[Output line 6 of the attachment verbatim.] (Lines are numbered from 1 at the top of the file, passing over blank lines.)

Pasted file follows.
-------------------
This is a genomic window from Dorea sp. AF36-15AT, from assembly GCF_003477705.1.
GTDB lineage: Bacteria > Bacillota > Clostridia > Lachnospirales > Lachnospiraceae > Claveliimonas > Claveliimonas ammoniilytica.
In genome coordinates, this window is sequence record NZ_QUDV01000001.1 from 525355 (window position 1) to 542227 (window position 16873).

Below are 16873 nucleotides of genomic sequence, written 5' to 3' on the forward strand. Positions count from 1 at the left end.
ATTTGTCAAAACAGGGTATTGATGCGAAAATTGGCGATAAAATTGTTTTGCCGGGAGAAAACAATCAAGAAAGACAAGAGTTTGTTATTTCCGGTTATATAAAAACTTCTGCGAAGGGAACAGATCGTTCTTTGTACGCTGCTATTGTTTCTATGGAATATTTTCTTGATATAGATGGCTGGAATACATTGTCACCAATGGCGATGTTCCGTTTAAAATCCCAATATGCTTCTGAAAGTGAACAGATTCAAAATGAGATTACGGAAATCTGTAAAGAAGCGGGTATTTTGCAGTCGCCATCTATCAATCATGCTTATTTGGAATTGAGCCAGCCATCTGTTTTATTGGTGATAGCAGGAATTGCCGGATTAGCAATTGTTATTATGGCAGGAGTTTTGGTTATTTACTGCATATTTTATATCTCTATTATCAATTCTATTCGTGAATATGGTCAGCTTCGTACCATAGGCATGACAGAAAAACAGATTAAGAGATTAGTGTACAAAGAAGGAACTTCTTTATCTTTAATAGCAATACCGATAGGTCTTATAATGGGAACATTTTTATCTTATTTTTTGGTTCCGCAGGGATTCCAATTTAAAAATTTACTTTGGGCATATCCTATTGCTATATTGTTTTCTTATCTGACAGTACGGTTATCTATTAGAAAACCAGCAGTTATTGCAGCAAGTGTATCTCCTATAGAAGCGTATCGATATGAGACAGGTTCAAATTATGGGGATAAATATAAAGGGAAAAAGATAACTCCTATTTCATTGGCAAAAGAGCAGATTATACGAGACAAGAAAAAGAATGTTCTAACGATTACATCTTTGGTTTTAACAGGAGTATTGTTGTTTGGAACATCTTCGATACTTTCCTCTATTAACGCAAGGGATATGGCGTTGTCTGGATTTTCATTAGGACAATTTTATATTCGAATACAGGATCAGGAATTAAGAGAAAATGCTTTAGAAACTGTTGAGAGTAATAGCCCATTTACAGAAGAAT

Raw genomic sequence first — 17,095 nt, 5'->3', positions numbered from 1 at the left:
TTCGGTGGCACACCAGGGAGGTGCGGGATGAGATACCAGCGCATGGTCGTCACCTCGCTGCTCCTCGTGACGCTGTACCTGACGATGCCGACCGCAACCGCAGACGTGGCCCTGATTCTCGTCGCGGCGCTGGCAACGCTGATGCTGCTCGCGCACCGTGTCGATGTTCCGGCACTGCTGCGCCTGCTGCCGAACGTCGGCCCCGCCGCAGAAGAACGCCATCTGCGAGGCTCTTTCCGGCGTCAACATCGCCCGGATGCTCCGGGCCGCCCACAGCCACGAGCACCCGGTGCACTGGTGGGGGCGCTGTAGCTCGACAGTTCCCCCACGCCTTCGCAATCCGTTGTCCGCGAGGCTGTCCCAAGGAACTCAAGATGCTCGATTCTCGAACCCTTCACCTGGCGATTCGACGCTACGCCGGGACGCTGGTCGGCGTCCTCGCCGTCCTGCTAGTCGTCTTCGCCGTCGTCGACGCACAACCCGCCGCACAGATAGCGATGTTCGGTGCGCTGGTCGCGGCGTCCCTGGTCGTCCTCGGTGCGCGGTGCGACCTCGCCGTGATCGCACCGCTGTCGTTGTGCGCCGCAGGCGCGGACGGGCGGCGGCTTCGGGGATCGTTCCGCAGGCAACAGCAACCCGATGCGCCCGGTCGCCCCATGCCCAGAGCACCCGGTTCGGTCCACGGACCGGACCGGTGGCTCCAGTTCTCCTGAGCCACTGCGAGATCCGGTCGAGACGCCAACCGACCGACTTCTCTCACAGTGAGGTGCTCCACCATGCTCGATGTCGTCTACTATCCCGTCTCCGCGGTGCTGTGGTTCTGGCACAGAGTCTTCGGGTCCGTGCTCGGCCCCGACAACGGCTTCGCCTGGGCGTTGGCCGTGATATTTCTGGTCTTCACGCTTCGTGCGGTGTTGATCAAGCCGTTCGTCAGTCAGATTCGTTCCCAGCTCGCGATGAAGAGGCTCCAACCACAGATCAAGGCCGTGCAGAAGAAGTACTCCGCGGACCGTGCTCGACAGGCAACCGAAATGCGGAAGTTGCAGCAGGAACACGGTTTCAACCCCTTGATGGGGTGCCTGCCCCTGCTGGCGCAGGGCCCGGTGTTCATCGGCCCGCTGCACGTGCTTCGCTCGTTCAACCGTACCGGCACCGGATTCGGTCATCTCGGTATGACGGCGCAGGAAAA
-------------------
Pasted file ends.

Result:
Raw genomic sequence first — 17,095 nt, 5'->3', positions numbered from 1 at the left: